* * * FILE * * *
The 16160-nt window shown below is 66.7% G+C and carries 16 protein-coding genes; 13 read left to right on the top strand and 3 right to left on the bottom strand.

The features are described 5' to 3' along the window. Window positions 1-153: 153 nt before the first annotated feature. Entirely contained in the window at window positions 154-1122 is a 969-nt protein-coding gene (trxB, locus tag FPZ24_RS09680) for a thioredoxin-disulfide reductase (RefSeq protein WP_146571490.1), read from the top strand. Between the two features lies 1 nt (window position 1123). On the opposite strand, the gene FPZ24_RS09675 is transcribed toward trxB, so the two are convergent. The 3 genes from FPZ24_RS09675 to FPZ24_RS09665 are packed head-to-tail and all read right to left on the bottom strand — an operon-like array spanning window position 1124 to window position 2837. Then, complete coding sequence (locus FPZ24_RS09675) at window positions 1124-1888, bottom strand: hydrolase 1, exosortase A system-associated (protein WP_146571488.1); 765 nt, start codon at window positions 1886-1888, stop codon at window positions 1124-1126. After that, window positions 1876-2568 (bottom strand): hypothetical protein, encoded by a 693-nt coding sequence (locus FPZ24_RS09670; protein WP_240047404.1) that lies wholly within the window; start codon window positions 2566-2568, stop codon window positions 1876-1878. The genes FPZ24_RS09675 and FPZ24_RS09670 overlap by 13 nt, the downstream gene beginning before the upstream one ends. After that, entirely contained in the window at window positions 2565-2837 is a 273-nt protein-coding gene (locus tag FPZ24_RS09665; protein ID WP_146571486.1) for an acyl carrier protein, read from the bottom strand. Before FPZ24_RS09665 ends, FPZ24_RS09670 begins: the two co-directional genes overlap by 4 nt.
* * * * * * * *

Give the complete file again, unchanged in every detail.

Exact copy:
The 16160-nt window shown below is 66.7% G+C and carries 16 protein-coding genes; 13 read left to right on the top strand and 3 right to left on the bottom strand.

The features are described 5' to 3' along the window. Window positions 1-153: 153 nt before the first annotated feature. Entirely contained in the window at window positions 154-1122 is a 969-nt protein-coding gene (trxB, locus tag FPZ24_RS09680) for a thioredoxin-disulfide reductase (RefSeq protein WP_146571490.1), read from the top strand. Between the two features lies 1 nt (window position 1123). On the opposite strand, the gene FPZ24_RS09675 is transcribed toward trxB, so the two are convergent. The 3 genes from FPZ24_RS09675 to FPZ24_RS09665 are packed head-to-tail and all read right to left on the bottom strand — an operon-like array spanning window position 1124 to window position 2837. Then, complete coding sequence (locus FPZ24_RS09675) at window positions 1124-1888, bottom strand: hydrolase 1, exosortase A system-associated (protein WP_146571488.1); 765 nt, start codon at window positions 1886-1888, stop codon at window positions 1124-1126. After that, window positions 1876-2568 (bottom strand): hypothetical protein, encoded by a 693-nt coding sequence (locus FPZ24_RS09670; protein WP_240047404.1) that lies wholly within the window; start codon window positions 2566-2568, stop codon window positions 1876-1878. The genes FPZ24_RS09675 and FPZ24_RS09670 overlap by 13 nt, the downstream gene beginning before the upstream one ends. After that, entirely contained in the window at window positions 2565-2837 is a 273-nt protein-coding gene (locus tag FPZ24_RS09665; protein ID WP_146571486.1) for an acyl carrier protein, read from the bottom strand. Before FPZ24_RS09665 ends, FPZ24_RS09670 begins: the two co-directional genes overlap by 4 nt.